Women’s History Month

As women’s history month comes to a close, the Fisher Museum would like to honor our only female artist-in-residence, Jessica Cuautle. Cuautle has been training with Art Division for three years, and currently has two pastel portraits, Fluid and Breathe The Fire that debuted in Fisher/Art Division: Artists in Residence show. We sat down with the Echo Park native to talk about women, art, and her journey finding portraiture.

Earlier this week as Jessica Cuautle walked through the Fisher Gallery, she stood away from the small clusters of people, trying to enjoy her colleagues’ work without being noticed. But her electric blue hair filled the room with color.

Her work in the east gallery radiates its own rainbow of tart corals, soft shades of rose and cobalt. the fantastical colors, Cuautle thoughtfully renders her two friends in the pastel portraits.

It can take weeks to bring her subjects to life out of the multitude of colors.

“If I use a certain brand [of pastel] and lay it down, and then I go with another one on top, it erases the whole detail, so I have to practice a bit,” she explained.

This painstaking process is all with one goal in mind.

“My reason for doing art isn’t complicated: I want to show my love for people,” Cuautle stated gently.

Building upon layers of pastel allows her to capture the nuances of personhood and explore her private relationships with her models. The portraits of her two best friends are representations of each individual in her most extreme but familiar form.

“My friend Marie she loves the ocean, she’s really soft hearted, really emotional. I just wanted to showcase how she looks most of the time,” Cuautle said, gesturing fondly to the profile of a women with her head tilted back over her shoulder sensually.

As the Fisher Museum director Dr. Selma Holo says, Cuautle depicts “the real” in a person, and not just the shell.

“I don’t do it to make them pretty,” Cuautle clarified. “I know sometimes when people do portraits it’s just a face. They don’t really add anything to it; it’s just technical.”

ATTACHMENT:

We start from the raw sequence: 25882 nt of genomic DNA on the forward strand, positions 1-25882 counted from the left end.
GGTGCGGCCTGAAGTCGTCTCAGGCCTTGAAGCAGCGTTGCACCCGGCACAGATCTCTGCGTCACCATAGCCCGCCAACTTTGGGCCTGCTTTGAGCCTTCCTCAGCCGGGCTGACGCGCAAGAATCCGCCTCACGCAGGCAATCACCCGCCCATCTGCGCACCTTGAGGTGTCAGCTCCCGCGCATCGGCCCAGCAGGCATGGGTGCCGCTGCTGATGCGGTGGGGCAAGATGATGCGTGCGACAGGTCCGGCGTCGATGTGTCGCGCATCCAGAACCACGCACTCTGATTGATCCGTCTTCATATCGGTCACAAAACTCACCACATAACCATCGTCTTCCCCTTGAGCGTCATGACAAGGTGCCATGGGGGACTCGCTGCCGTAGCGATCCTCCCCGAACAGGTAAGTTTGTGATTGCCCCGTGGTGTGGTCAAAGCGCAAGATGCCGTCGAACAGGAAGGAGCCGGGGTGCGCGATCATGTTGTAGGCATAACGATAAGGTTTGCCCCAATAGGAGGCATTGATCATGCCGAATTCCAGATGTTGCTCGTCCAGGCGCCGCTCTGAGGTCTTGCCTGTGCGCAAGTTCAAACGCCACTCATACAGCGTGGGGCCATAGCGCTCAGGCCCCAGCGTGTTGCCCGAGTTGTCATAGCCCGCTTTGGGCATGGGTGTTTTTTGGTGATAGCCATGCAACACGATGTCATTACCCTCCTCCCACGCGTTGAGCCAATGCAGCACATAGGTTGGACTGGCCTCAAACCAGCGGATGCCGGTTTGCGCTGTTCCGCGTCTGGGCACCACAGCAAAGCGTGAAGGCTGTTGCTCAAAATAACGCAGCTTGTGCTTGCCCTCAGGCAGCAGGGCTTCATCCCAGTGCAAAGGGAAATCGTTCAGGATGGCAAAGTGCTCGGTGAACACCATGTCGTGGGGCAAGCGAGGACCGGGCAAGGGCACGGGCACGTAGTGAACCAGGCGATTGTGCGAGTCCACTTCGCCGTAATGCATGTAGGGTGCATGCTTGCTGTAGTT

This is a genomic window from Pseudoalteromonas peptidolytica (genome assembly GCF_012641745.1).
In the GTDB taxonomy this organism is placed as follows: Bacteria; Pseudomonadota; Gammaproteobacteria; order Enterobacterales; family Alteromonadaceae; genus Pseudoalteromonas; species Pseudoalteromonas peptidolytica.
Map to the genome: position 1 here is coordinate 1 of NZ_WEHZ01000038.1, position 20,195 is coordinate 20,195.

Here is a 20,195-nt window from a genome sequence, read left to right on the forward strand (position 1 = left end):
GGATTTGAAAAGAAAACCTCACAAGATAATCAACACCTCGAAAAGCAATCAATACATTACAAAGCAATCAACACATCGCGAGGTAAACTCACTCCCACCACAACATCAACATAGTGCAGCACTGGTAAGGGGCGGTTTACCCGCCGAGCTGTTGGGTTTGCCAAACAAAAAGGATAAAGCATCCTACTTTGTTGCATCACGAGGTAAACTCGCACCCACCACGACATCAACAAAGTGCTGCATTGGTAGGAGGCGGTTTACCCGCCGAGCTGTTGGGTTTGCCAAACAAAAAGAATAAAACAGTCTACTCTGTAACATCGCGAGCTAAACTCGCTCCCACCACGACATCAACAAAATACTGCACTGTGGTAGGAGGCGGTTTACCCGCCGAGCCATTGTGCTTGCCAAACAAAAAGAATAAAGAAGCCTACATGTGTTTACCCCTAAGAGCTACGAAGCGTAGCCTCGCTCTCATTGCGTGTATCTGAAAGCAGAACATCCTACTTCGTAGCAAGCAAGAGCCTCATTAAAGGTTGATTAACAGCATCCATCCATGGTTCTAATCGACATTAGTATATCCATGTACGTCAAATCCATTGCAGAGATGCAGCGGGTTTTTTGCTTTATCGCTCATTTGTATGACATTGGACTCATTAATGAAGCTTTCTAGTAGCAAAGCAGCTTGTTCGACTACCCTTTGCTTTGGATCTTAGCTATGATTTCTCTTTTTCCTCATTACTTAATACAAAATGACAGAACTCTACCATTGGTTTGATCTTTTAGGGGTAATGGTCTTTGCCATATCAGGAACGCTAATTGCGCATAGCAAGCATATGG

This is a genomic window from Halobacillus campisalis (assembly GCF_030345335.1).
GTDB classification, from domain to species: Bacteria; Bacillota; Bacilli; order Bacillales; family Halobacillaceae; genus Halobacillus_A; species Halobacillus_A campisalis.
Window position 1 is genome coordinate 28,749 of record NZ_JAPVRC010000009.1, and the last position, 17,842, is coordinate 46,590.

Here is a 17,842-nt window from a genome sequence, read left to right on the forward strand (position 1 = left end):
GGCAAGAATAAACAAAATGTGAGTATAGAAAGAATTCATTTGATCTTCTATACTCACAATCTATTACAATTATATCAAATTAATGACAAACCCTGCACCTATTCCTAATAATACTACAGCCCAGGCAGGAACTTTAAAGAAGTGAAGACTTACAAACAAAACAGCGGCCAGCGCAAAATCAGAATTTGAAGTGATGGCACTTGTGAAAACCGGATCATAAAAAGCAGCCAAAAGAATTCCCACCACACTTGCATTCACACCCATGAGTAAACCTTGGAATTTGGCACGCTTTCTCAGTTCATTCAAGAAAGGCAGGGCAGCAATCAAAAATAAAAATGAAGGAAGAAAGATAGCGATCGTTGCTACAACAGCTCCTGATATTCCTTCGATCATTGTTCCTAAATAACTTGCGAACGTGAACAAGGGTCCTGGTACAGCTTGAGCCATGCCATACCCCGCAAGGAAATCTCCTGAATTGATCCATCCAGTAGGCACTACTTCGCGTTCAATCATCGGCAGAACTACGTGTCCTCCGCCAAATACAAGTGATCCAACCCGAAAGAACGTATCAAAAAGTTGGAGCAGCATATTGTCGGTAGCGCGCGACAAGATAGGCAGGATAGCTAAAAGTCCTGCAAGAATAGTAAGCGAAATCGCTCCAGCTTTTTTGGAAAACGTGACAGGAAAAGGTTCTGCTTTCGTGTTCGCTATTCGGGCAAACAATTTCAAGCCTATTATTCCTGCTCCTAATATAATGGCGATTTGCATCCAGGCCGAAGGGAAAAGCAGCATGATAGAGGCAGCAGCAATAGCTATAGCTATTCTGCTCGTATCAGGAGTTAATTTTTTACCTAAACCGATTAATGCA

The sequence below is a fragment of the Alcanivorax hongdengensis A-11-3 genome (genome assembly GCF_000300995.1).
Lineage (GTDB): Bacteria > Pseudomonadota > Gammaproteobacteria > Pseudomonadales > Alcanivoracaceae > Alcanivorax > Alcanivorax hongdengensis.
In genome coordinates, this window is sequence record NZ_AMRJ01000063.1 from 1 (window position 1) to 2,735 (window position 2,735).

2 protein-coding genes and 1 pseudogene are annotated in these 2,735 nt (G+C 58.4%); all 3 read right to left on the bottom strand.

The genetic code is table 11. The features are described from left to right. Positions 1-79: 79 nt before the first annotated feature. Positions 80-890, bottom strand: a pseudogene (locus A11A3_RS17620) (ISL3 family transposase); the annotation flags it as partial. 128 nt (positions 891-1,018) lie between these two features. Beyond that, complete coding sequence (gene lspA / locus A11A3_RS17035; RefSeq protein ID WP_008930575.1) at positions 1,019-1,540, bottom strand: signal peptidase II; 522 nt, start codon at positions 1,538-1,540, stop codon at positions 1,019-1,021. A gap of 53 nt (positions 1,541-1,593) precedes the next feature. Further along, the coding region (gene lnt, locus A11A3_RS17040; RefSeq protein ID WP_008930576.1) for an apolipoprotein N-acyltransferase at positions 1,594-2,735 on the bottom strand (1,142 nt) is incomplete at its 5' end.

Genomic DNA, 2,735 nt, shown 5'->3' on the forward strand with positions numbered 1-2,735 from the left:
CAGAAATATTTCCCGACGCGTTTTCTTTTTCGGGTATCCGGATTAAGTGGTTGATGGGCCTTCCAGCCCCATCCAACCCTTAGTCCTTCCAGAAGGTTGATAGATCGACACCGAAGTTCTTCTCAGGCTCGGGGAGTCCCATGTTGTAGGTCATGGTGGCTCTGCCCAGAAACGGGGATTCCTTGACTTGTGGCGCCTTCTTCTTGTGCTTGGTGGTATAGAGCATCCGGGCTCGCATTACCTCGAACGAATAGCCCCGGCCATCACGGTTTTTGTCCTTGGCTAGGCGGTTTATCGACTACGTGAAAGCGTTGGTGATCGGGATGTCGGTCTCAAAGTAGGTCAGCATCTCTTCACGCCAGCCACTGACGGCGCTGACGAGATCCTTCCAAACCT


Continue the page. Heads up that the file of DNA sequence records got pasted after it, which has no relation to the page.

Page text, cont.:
The layers of personality she finds underneath are not unlike the treasure trove of emotions her favorite artist, John Singer Sargent, once talentedly uncovered.

The emotional lives of women are particularly fascinating to Cuautle.

“Because of [my friends’] personalities, I feel like they are needed in this world to function. My friend Marie is very helpful with everybody very carrying, very motherly, and my friend Ocely

is very strong, very straightforward and sometimes a little harsh. But I feel like everyone needs that kind of friend to surround themselves with. I just wanted to appreciate them in portraits,” noted Cuautle.

When asked how her friends would describe her, Cuautle replied, “I’m kind of both of them. I can be very blunt and very harsh at times. At the same time, I am kind of mom to people and I do like to take care of them.”

She certainly brings this balance to the art studio. Cuautle is the only female artist in her Art Division class, and has carved out her own role.

With no hesitation, she vocalized, “I know most of the time it’s a bunch of guys drawing but your work will speak for itself. I know sometimes a lot of girls they get a little intimidated because the guys have so much energy to paint and women are more sensitive to their surroundings.”

Cuautle’s philosophy on being a woman in art:

“Its not a competition…I’m here to help if you need my help,” she said.

Although her residency at the Fisher Museum will be ending soon, she has no plans on slowing down. Now that she’s completed her largest portraits ever, she’s got her eye on illustration and bringing her shy courage to art school.

Blog post by Jordan Winters, intern at USC Fisher Museum of Art.